It's time for our reed-collecting workshop at last! With tools in hand, we enter a waving sea of phragmites reeds via a thin tunnel that Deanne has already cleared. As we make our way to the secluded collection area, I'm struck by how tall and beautiful the plants are.
Eventually we come to a large opening, completely hidden from the road. There, Deanne demonstrates how to harvest the reeds with a sickle. It's a pretty straightforward process, and soon we're doing it ourselves.
We gather the plants, carrying great armfuls to a handmade jig that lets us know when we have enough to make a bundle. When the fill-line is reached, it's time to wrap them up.
Twine is measured...
...and secured around the bundle. A special quick-release knot holds the reeds tightly, making them easy to carry for transport, and easy to release when it comes time to thatch.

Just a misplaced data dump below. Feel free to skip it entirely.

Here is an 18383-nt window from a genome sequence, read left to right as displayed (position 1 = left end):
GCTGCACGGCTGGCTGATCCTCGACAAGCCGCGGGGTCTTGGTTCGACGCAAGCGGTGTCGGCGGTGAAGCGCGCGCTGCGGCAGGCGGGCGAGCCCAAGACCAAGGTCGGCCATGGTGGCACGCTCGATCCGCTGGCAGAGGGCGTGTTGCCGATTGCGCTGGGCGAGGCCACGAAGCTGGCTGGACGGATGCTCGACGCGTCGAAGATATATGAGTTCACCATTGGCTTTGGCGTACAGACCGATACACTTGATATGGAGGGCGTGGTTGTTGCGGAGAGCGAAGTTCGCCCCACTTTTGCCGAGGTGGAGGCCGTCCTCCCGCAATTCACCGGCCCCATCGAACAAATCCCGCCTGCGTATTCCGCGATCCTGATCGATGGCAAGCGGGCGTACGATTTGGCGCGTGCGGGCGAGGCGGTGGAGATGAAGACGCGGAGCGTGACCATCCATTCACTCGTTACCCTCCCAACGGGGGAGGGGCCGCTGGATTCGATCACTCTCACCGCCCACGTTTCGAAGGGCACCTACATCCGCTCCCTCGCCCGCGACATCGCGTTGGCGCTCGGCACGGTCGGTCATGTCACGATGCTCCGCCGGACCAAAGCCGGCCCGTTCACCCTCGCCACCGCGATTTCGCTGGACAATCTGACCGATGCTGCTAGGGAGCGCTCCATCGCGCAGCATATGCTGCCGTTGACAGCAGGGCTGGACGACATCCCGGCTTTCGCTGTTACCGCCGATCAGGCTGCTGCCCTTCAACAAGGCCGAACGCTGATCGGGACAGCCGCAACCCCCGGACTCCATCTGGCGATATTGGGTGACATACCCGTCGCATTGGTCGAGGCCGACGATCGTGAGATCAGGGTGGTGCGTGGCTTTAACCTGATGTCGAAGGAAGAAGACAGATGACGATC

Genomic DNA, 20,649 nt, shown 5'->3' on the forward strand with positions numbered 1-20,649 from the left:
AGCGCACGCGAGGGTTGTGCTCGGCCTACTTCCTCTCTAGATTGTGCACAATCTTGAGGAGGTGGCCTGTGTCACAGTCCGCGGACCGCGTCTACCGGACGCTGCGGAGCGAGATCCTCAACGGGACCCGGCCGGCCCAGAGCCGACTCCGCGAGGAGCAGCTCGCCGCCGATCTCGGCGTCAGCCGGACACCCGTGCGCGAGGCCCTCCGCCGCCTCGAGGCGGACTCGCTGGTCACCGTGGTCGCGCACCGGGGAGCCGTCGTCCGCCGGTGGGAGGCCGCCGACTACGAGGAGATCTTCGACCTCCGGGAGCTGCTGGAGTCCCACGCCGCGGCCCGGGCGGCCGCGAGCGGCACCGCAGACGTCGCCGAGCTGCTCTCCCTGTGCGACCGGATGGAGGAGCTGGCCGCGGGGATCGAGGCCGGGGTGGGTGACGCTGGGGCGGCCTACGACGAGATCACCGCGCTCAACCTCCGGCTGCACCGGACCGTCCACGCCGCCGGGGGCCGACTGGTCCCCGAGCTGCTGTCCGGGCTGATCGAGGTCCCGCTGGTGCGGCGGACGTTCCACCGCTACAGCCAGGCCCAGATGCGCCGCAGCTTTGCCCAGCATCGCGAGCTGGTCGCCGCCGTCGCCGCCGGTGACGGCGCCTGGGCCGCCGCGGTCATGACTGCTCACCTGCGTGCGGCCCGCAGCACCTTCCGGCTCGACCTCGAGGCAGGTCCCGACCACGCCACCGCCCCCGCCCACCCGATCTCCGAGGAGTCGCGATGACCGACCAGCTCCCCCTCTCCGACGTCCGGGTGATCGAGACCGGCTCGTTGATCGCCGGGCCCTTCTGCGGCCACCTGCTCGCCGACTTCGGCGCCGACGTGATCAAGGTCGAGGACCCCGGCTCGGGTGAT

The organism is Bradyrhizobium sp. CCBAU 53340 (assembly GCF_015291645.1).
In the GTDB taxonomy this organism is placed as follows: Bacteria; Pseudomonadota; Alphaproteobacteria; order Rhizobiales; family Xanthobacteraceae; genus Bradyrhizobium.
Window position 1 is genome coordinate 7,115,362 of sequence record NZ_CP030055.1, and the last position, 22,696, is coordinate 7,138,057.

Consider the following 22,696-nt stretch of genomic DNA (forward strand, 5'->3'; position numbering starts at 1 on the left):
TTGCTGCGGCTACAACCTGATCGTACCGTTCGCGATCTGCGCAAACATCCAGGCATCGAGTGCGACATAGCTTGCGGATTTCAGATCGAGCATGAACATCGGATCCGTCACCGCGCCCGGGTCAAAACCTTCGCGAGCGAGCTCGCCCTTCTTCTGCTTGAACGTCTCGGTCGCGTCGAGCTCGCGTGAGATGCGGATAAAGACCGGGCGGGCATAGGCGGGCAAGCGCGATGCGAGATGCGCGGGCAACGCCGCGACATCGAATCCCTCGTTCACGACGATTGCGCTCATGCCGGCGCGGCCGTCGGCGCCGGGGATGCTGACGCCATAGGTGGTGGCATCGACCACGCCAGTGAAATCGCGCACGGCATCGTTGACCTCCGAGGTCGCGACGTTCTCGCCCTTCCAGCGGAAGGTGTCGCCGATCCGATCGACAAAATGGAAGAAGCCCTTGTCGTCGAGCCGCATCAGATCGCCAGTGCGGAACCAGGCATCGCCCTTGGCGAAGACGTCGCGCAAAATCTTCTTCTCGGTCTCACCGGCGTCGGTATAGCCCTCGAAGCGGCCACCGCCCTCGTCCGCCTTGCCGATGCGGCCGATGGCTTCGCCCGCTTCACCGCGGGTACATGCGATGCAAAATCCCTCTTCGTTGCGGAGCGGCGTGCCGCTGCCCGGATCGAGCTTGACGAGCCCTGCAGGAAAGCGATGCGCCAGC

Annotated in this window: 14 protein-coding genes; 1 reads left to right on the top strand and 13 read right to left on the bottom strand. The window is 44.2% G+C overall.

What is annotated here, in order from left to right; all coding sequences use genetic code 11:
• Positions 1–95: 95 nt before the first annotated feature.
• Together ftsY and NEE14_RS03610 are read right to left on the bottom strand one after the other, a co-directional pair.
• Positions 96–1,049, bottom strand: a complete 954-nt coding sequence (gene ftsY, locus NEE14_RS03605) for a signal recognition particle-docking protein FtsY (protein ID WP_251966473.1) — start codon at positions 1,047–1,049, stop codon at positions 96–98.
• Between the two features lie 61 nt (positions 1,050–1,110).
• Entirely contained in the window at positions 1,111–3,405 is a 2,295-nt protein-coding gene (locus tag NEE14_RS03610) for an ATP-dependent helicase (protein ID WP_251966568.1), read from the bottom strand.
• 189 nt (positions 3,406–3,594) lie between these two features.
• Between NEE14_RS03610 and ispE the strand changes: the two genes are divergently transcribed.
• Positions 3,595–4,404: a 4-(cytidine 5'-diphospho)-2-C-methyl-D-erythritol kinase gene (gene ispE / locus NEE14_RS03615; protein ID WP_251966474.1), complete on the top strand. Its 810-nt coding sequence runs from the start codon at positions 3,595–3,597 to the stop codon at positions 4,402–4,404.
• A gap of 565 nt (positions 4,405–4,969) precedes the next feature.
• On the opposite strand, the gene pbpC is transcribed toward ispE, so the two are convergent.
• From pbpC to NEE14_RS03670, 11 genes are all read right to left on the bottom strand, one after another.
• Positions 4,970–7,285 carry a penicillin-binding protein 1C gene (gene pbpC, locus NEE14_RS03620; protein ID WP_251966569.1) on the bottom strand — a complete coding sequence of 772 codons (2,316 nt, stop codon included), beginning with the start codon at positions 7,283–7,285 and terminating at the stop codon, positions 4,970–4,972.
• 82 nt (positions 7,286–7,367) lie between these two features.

Next, the seed-heads are removed as the bundles are cut to 5 foot lengths. Debris is cleaned from the specimen, and then it's ready to go!
After a few hours of practice in the field, it's time to call it a day. We carry the bundles out, stuff them into Deanne's car, and head back to her house to debrief, have lunch, and hug everyone goodbye. It's time to hit the road for our final leg to Vermont!
There is no substitute for hands-on experience—after today's workshop, all of our uncertainties concerning reed collecting have disappeared. Now that we've seen how simple it can be, we feel ready to harvest our own phragmites for thatching. We can totally do this!
Thank you for sharing this empowering knowledge with us, Deanne!